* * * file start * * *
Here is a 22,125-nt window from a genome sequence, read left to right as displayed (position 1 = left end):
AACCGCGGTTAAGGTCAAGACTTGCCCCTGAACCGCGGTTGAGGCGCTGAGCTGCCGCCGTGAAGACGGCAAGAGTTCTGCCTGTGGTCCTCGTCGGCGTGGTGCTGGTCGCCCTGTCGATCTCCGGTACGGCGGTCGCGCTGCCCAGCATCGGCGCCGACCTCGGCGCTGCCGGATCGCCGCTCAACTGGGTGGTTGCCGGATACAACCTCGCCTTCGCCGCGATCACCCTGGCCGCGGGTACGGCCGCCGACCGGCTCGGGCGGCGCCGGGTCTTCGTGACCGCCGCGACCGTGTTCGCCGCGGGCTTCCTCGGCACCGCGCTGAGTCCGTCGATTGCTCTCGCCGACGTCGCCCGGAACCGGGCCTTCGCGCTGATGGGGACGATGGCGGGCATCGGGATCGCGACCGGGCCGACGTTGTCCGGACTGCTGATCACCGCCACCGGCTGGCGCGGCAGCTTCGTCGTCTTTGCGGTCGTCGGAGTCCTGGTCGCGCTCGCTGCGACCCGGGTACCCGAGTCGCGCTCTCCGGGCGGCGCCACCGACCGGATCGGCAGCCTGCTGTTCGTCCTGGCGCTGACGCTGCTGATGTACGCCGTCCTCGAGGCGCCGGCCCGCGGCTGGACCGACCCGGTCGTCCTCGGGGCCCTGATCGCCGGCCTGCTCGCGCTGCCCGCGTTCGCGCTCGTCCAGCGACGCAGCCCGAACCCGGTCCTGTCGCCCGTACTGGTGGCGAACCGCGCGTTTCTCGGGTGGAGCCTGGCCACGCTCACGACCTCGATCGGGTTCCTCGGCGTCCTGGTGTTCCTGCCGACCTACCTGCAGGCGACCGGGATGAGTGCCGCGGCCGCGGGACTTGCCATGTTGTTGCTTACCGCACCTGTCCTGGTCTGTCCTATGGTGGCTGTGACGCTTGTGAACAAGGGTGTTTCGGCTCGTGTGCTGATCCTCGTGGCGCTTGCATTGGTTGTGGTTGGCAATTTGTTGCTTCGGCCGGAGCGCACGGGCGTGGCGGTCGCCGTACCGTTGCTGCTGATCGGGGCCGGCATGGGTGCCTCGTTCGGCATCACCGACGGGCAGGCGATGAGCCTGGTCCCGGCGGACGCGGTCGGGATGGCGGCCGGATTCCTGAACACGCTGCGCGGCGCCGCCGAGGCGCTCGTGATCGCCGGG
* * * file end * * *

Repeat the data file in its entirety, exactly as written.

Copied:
Here is a 22,125-nt window from a genome sequence, read left to right as displayed (position 1 = left end):
AACCGCGGTTAAGGTCAAGACTTGCCCCTGAACCGCGGTTGAGGCGCTGAGCTGCCGCCGTGAAGACGGCAAGAGTTCTGCCTGTGGTCCTCGTCGGCGTGGTGCTGGTCGCCCTGTCGATCTCCGGTACGGCGGTCGCGCTGCCCAGCATCGGCGCCGACCTCGGCGCTGCCGGATCGCCGCTCAACTGGGTGGTTGCCGGATACAACCTCGCCTTCGCCGCGATCACCCTGGCCGCGGGTACGGCCGCCGACCGGCTCGGGCGGCGCCGGGTCTTCGTGACCGCCGCGACCGTGTTCGCCGCGGGCTTCCTCGGCACCGCGCTGAGTCCGTCGATTGCTCTCGCCGACGTCGCCCGGAACCGGGCCTTCGCGCTGATGGGGACGATGGCGGGCATCGGGATCGCGACCGGGCCGACGTTGTCCGGACTGCTGATCACCGCCACCGGCTGGCGCGGCAGCTTCGTCGTCTTTGCGGTCGTCGGAGTCCTGGTCGCGCTCGCTGCGACCCGGGTACCCGAGTCGCGCTCTCCGGGCGGCGCCACCGACCGGATCGGCAGCCTGCTGTTCGTCCTGGCGCTGACGCTGCTGATGTACGCCGTCCTCGAGGCGCCGGCCCGCGGCTGGACCGACCCGGTCGTCCTCGGGGCCCTGATCGCCGGCCTGCTCGCGCTGCCCGCGTTCGCGCTCGTCCAGCGACGCAGCCCGAACCCGGTCCTGTCGCCCGTACTGGTGGCGAACCGCGCGTTTCTCGGGTGGAGCCTGGCCACGCTCACGACCTCGATCGGGTTCCTCGGCGTCCTGGTGTTCCTGCCGACCTACCTGCAGGCGACCGGGATGAGTGCCGCGGCCGCGGGACTTGCCATGTTGTTGCTTACCGCACCTGTCCTGGTCTGTCCTATGGTGGCTGTGACGCTTGTGAACAAGGGTGTTTCGGCTCGTGTGCTGATCCTCGTGGCGCTTGCATTGGTTGTGGTTGGCAATTTGTTGCTTCGGCCGGAGCGCACGGGCGTGGCGGTCGCCGTACCGTTGCTGCTGATCGGGGCCGGCATGGGTGCCTCGTTCGGCATCACCGACGGGCAGGCGATGAGCCTGGTCCCGGCGGACGCGGTCGGGATGGCGGCCGGATTCCTGAACACGCTGCGCGGCGCCGCCGAGGCGCTCGTGATCGCCGGG